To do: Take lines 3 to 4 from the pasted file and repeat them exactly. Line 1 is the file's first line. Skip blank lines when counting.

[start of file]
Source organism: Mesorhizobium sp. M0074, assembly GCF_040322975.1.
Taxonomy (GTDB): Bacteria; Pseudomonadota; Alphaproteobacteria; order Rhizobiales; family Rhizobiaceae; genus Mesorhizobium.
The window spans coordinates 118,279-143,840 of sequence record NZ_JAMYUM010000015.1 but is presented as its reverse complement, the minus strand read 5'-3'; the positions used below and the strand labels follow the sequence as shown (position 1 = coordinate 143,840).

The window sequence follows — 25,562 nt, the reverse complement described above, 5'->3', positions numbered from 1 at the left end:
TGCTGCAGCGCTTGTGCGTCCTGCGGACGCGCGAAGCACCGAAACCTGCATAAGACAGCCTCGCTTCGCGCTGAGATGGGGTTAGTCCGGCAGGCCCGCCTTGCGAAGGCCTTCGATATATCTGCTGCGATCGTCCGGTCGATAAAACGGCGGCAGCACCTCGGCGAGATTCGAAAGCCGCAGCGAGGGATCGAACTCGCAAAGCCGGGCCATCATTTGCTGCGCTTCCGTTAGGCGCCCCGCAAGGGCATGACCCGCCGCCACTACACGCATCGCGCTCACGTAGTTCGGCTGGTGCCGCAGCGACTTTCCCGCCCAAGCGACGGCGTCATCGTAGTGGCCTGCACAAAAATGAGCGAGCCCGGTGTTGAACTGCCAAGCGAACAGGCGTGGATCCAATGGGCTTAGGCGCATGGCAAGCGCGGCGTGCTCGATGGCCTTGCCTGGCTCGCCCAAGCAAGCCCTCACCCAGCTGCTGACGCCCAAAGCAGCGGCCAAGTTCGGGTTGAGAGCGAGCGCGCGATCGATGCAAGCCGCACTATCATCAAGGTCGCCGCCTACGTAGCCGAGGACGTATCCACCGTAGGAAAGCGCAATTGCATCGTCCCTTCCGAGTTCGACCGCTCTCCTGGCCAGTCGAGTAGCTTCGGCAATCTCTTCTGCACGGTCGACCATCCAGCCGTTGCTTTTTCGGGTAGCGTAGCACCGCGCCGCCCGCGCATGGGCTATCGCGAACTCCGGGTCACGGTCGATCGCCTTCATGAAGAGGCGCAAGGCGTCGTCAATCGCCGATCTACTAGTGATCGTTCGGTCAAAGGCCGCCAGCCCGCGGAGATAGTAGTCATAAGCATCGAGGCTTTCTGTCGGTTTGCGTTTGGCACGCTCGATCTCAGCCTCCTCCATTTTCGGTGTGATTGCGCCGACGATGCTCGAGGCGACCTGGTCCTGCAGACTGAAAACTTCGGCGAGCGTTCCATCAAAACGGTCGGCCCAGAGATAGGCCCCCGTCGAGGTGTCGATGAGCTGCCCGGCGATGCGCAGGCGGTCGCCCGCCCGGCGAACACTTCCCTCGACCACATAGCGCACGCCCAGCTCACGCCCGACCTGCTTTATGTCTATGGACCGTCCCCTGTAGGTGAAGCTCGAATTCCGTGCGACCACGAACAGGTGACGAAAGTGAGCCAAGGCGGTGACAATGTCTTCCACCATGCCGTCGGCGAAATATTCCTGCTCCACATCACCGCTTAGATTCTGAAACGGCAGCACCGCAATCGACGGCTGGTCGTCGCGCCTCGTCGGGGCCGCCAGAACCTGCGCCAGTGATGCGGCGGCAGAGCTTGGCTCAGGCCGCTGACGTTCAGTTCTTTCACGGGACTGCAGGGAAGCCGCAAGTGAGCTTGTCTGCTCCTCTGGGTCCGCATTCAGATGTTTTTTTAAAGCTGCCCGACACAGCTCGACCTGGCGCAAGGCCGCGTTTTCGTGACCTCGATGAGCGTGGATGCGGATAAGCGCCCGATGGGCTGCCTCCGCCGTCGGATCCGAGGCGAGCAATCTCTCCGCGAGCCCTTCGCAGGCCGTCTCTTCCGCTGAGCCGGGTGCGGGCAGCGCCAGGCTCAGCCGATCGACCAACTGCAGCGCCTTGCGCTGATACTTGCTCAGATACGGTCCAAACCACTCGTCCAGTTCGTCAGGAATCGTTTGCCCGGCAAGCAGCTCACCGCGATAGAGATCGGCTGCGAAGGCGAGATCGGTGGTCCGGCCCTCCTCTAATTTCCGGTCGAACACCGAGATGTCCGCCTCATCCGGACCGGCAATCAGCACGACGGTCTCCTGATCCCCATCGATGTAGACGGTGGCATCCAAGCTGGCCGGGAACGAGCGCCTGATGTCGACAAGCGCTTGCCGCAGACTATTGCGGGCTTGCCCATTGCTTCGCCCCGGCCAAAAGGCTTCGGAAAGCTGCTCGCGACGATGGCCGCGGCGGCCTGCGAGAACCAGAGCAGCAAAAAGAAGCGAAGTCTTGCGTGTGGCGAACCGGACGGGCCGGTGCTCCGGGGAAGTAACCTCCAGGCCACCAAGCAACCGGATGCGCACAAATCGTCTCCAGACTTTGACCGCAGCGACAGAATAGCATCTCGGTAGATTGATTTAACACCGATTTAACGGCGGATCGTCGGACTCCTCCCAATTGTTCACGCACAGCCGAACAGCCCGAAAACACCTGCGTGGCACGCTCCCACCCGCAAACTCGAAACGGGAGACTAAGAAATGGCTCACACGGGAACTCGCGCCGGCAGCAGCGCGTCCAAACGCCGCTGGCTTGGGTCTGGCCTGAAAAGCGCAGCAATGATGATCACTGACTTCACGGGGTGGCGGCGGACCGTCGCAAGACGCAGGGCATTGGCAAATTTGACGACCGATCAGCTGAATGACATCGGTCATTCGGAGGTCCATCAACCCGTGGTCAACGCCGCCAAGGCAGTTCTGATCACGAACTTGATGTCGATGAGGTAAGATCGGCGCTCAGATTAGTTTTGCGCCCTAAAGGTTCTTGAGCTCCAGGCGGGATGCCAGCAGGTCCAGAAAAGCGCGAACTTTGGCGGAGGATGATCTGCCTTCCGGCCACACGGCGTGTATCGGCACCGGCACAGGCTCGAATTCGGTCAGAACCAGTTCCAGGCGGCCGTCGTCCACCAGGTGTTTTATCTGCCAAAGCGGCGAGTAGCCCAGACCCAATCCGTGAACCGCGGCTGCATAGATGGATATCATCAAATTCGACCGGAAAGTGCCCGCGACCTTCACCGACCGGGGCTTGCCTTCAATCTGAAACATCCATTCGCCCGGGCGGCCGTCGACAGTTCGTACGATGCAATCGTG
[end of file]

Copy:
The window spans coordinates 118,279-143,840 of sequence record NZ_JAMYUM010000015.1 but is presented as its reverse complement, the minus strand read 5'-3'; the positions used below and the strand labels follow the sequence as shown (position 1 = coordinate 143,840).

The window sequence follows — 25,562 nt, the reverse complement described above, 5'->3', positions numbered from 1 at the left end: